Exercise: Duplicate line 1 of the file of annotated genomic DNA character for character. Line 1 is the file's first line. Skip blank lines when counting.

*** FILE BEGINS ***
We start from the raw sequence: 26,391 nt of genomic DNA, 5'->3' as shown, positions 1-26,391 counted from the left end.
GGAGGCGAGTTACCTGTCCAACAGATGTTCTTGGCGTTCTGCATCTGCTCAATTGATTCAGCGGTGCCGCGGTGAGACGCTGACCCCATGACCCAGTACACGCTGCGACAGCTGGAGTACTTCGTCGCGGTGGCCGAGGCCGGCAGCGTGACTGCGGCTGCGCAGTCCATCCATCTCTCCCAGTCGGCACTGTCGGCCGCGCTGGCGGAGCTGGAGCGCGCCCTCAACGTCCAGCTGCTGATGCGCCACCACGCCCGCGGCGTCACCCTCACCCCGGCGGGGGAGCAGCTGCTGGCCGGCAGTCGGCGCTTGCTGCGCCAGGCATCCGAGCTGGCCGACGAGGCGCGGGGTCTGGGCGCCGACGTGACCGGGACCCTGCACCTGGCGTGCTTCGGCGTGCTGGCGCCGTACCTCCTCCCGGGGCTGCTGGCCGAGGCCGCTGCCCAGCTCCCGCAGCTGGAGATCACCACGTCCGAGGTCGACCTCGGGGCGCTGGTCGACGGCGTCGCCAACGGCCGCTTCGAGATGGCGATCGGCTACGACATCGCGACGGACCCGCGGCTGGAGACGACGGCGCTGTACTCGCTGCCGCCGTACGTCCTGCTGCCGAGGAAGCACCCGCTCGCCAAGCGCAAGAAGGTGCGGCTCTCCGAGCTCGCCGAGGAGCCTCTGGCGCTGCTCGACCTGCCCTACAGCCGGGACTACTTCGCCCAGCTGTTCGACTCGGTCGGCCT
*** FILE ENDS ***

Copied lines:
We start from the raw sequence: 26,391 nt of genomic DNA, 5'->3' as shown, positions 1-26,391 counted from the left end.